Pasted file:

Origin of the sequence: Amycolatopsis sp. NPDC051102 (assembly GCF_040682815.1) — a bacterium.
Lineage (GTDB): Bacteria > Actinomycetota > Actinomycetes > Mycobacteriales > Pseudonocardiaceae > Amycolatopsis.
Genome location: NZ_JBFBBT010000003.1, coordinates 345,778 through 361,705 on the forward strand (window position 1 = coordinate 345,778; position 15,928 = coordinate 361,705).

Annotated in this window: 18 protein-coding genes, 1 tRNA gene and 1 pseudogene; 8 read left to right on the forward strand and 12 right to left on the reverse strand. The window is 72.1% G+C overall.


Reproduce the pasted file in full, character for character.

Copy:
Origin of the sequence: Amycolatopsis sp. NPDC051102 (assembly GCF_040682815.1) — a bacterium.
Lineage (GTDB): Bacteria > Actinomycetota > Actinomycetes > Mycobacteriales > Pseudonocardiaceae > Amycolatopsis.
Genome location: NZ_JBFBBT010000003.1, coordinates 345,778 through 361,705 on the forward strand (window position 1 = coordinate 345,778; position 15,928 = coordinate 361,705).

Annotated in this window: 18 protein-coding genes, 1 tRNA gene and 1 pseudogene; 8 read left to right on the forward strand and 12 right to left on the reverse strand. The window is 72.1% G+C overall.